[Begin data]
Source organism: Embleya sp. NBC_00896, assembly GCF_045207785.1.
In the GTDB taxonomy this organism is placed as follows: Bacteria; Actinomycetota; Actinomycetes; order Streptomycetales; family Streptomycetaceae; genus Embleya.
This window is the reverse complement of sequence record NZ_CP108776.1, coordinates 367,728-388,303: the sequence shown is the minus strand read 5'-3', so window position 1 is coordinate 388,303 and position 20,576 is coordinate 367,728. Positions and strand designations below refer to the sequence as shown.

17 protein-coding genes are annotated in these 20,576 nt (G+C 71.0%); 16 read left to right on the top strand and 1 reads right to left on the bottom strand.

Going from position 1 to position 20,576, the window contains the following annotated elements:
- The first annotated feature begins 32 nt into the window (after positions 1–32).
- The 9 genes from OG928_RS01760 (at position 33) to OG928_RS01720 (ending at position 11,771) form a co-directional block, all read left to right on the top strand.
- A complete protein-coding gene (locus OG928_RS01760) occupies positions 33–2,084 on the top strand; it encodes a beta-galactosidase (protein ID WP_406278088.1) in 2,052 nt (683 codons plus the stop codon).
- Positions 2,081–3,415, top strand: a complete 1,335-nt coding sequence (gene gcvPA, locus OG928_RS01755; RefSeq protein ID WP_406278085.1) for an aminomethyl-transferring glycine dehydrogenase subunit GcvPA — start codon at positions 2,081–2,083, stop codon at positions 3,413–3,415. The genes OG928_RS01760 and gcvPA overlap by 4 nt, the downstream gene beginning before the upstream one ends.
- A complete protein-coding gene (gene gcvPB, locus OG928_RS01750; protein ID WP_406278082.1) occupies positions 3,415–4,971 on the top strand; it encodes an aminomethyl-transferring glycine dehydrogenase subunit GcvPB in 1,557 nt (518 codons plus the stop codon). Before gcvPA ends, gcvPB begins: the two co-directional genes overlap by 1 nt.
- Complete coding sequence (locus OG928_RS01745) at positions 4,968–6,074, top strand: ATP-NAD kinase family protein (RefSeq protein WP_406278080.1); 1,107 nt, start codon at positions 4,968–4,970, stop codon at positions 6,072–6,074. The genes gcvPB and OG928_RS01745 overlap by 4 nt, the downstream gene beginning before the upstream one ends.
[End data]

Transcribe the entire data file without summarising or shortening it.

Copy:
Source organism: Embleya sp. NBC_00896, assembly GCF_045207785.1.
In the GTDB taxonomy this organism is placed as follows: Bacteria; Actinomycetota; Actinomycetes; order Streptomycetales; family Streptomycetaceae; genus Embleya.
This window is the reverse complement of sequence record NZ_CP108776.1, coordinates 367,728-388,303: the sequence shown is the minus strand read 5'-3', so window position 1 is coordinate 388,303 and position 20,576 is coordinate 367,728. Positions and strand designations below refer to the sequence as shown.

17 protein-coding genes are annotated in these 20,576 nt (G+C 71.0%); 16 read left to right on the top strand and 1 reads right to left on the bottom strand.

Going from position 1 to position 20,576, the window contains the following annotated elements:
- The first annotated feature begins 32 nt into the window (after positions 1–32).
- The 9 genes from OG928_RS01760 (at position 33) to OG928_RS01720 (ending at position 11,771) form a co-directional block, all read left to right on the top strand.
- A complete protein-coding gene (locus OG928_RS01760) occupies positions 33–2,084 on the top strand; it encodes a beta-galactosidase (protein ID WP_406278088.1) in 2,052 nt (683 codons plus the stop codon).
- Positions 2,081–3,415, top strand: a complete 1,335-nt coding sequence (gene gcvPA, locus OG928_RS01755; RefSeq protein ID WP_406278085.1) for an aminomethyl-transferring glycine dehydrogenase subunit GcvPA — start codon at positions 2,081–2,083, stop codon at positions 3,413–3,415. The genes OG928_RS01760 and gcvPA overlap by 4 nt, the downstream gene beginning before the upstream one ends.
- A complete protein-coding gene (gene gcvPB, locus OG928_RS01750; protein ID WP_406278082.1) occupies positions 3,415–4,971 on the top strand; it encodes an aminomethyl-transferring glycine dehydrogenase subunit GcvPB in 1,557 nt (518 codons plus the stop codon). Before gcvPA ends, gcvPB begins: the two co-directional genes overlap by 1 nt.
- Complete coding sequence (locus OG928_RS01745) at positions 4,968–6,074, top strand: ATP-NAD kinase family protein (RefSeq protein WP_406278080.1); 1,107 nt, start codon at positions 4,968–4,970, stop codon at positions 6,072–6,074. The genes gcvPB and OG928_RS01745 overlap by 4 nt, the downstream gene beginning before the upstream one ends.